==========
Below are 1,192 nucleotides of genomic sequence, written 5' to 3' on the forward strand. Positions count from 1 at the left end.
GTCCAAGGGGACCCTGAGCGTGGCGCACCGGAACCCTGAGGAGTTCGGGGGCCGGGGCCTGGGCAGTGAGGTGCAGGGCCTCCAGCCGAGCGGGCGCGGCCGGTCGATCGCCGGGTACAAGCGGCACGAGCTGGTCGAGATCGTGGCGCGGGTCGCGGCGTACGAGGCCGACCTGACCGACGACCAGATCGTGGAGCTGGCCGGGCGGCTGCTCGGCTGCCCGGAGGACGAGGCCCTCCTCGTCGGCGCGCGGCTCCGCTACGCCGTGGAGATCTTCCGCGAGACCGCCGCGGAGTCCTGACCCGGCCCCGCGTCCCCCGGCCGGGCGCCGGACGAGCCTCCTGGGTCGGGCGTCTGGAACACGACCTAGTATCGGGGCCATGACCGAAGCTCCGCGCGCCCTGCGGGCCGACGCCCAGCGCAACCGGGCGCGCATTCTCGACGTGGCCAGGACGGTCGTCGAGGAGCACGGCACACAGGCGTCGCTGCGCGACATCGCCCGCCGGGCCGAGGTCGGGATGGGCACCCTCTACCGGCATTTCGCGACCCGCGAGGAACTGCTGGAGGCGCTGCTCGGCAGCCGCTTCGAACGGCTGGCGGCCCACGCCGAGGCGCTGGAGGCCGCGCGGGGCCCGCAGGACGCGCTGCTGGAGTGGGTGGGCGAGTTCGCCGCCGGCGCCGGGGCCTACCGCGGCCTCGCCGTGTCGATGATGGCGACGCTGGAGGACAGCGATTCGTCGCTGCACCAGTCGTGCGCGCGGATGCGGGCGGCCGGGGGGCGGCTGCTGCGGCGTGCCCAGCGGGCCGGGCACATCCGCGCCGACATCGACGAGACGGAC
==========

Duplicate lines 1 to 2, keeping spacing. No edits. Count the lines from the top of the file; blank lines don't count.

Below are 1,192 nucleotides of genomic sequence, written 5' to 3' on the forward strand. Positions count from 1 at the left end.
GTCCAAGGGGACCCTGAGCGTGGCGCACCGGAACCCTGAGGAGTTCGGGGGCCGGGGCCTGGGCAGTGAGGTGCAGGGCCTCCAGCCGAGCGGGCGCGGCCGGTCGATCGCCGGGTACAAGCGGCACGAGCTGGTCGAGATCGTGGCGCGGGTCGCGGCGTACGAGGCCGACCTGACCGACGACCAGATCGTGGAGCTGGCCGGGCGGCTGCTCGGCTGCCCGGAGGACGAGGCCCTCCTCGTCGGCGCGCGGCTCCGCTACGCCGTGGAGATCTTCCGCGAGACCGCCGCGGAGTCCTGACCCGGCCCCGCGTCCCCCGGCCGGGCGCCGGACGAGCCTCCTGGGTCGGGCGTCTGGAACACGACCTAGTATCGGGGCCATGACCGAAGCTCCGCGCGCCCTGCGGGCCGACGCCCAGCGCAACCGGGCGCGCATTCTCGACGTGGCCAGGACGGTCGTCGAGGAGCACGGCACACAGGCGTCGCTGCGCGACATCGCCCGCCGGGCCGAGGTCGGGATGGGCACCCTCTACCGGCATTTCGCGACCCGCGAGGAACTGCTGGAGGCGCTGCTCGGCAGCCGCTTCGAACGGCTGGCGGCCCACGCCGAGGCGCTGGAGGCCGCGCGGGGCCCGCAGGACGCGCTGCTGGAGTGGGTGGGCGAGTTCGCCGCCGGCGCCGGGGCCTACCGCGGCCTCGCCGTGTCGATGATGGCGACGCTGGAGGACAGCGATTCGTCGCTGCACCAGTCGTGCGCGCGGATGCGGGCGGCCGGGGGGCGGCTGCTGCGGCGTGCCCAGCGGGCCGGGCACATCCGCGCCGACATCGACGAGACGGAC